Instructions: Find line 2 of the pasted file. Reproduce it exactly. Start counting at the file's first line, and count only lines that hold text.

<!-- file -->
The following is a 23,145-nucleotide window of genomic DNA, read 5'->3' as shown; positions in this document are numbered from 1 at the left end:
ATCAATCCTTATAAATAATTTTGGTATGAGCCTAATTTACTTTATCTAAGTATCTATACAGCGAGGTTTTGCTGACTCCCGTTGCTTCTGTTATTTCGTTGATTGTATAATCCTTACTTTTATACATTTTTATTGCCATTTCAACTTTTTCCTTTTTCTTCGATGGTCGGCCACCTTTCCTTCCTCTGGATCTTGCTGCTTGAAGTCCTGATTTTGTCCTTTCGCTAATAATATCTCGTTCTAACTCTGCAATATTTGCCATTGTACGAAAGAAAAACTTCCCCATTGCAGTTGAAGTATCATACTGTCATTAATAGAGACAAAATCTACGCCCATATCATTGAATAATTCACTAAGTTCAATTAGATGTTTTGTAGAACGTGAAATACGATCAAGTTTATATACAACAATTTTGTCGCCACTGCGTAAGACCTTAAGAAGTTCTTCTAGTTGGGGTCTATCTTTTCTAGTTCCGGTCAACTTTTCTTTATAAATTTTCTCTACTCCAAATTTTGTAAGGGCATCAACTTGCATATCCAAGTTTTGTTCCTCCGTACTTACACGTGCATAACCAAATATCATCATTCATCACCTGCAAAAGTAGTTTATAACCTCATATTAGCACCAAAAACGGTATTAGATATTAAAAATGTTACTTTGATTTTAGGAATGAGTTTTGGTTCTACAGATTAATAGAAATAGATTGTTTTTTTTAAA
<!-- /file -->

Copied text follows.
ATCAATCCTTATAAATAATTTTGGTATGAGCCTAATTTACTTTATCTAAGTATCTATACAGCGAGGTTTTGCTGACTCCCGTTGCTTCTGTTATTTCGTTGATTGTATAATCCTTACTTTTATACATTTTTATTGCCATTTCAACTTTTTCCTTTTTCTTCGATGGTCGGCCACCTTTCCTTCCTCTGGATCTTGCTGCTTGAAGTCCTGATTTTGTCCTTTCGCTAATAATATCTCGTTCTAACTCTGCAATATTTGCCATTGTACGAAAGAAAAACTTCCCCATTGCAGTTGAAGTATCATACTGTCATTAATAGAGACAAAATCTACGCCCATATCATTGAATAATTCACTAAGTTCAATTAGATGTTTTGTAGAACGTGAAATACGATCAAGTTTATATACAACAATTTTGTCGCCACTGCGTAAGACCTTAAGAAGTTCTTCTAGTTGGGGTCTATCTTTTCTAGTTCCGGTCAACTTTTCTTTATAAATTTTCTCTACTCCAAATTTTGTAAGGGCATCAACTTGCATATCCAAGTTTTGTTCCTCCGTACTTACACGTGCATAACCAAATATCATCATTCATCACCTGCAAAAGTAGTTTATAACCTCATATTAGCACCAAAAACGGTATTAGATATTAAAAATGTTACTTTGATTTTAGGAATGAGTTTTGGTTCTACAGATTAATAGAAATAGATTGTTTTTTTTAAA